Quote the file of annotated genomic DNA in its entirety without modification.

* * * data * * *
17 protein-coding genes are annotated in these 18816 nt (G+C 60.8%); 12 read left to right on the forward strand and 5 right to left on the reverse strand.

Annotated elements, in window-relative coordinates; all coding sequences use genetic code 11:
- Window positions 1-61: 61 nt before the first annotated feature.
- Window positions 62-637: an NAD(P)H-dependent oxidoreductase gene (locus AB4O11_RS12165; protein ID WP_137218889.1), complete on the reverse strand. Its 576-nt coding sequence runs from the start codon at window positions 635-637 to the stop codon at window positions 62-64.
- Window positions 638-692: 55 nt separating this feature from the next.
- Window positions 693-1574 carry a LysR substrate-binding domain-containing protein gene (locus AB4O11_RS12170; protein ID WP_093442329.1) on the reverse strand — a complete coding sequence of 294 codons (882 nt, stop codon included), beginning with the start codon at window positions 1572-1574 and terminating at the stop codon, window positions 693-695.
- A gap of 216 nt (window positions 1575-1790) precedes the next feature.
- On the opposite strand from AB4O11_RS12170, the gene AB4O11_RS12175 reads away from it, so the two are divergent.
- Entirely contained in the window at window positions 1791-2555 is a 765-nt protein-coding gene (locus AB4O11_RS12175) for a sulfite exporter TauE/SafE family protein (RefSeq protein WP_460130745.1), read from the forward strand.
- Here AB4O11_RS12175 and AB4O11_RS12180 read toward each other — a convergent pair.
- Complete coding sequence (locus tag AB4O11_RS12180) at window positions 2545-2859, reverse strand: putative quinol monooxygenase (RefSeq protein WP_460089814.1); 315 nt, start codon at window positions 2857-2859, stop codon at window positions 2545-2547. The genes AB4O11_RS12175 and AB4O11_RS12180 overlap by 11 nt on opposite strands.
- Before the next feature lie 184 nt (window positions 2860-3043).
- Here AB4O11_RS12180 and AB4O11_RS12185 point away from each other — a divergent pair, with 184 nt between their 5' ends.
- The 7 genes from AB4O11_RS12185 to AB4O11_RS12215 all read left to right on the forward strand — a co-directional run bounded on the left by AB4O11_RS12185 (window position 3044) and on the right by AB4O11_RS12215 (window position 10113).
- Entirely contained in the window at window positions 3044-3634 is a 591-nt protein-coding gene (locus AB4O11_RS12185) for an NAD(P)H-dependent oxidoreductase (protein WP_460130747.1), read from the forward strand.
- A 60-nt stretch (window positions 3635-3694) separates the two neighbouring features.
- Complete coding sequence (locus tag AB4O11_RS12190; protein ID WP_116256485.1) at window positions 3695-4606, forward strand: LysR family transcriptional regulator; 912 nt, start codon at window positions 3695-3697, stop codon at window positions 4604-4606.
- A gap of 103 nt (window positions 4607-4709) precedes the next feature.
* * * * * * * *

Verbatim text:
17 protein-coding genes are annotated in these 18816 nt (G+C 60.8%); 12 read left to right on the forward strand and 5 right to left on the reverse strand.

Annotated elements, in window-relative coordinates; all coding sequences use genetic code 11:
- Window positions 1-61: 61 nt before the first annotated feature.
- Window positions 62-637: an NAD(P)H-dependent oxidoreductase gene (locus AB4O11_RS12165; protein ID WP_137218889.1), complete on the reverse strand. Its 576-nt coding sequence runs from the start codon at window positions 635-637 to the stop codon at window positions 62-64.
- Window positions 638-692: 55 nt separating this feature from the next.
- Window positions 693-1574 carry a LysR substrate-binding domain-containing protein gene (locus AB4O11_RS12170; protein ID WP_093442329.1) on the reverse strand — a complete coding sequence of 294 codons (882 nt, stop codon included), beginning with the start codon at window positions 1572-1574 and terminating at the stop codon, window positions 693-695.
- A gap of 216 nt (window positions 1575-1790) precedes the next feature.
- On the opposite strand from AB4O11_RS12170, the gene AB4O11_RS12175 reads away from it, so the two are divergent.
- Entirely contained in the window at window positions 1791-2555 is a 765-nt protein-coding gene (locus AB4O11_RS12175) for a sulfite exporter TauE/SafE family protein (RefSeq protein WP_460130745.1), read from the forward strand.
- Here AB4O11_RS12175 and AB4O11_RS12180 read toward each other — a convergent pair.
- Complete coding sequence (locus tag AB4O11_RS12180) at window positions 2545-2859, reverse strand: putative quinol monooxygenase (RefSeq protein WP_460089814.1); 315 nt, start codon at window positions 2857-2859, stop codon at window positions 2545-2547. The genes AB4O11_RS12175 and AB4O11_RS12180 overlap by 11 nt on opposite strands.
- Before the next feature lie 184 nt (window positions 2860-3043).
- Here AB4O11_RS12180 and AB4O11_RS12185 point away from each other — a divergent pair, with 184 nt between their 5' ends.
- The 7 genes from AB4O11_RS12185 to AB4O11_RS12215 all read left to right on the forward strand — a co-directional run bounded on the left by AB4O11_RS12185 (window position 3044) and on the right by AB4O11_RS12215 (window position 10113).
- Entirely contained in the window at window positions 3044-3634 is a 591-nt protein-coding gene (locus AB4O11_RS12185) for an NAD(P)H-dependent oxidoreductase (protein WP_460130747.1), read from the forward strand.
- A 60-nt stretch (window positions 3635-3694) separates the two neighbouring features.
- Complete coding sequence (locus tag AB4O11_RS12190; protein ID WP_116256485.1) at window positions 3695-4606, forward strand: LysR family transcriptional regulator; 912 nt, start codon at window positions 3695-3697, stop codon at window positions 4604-4606.
- A gap of 103 nt (window positions 4607-4709) precedes the next feature.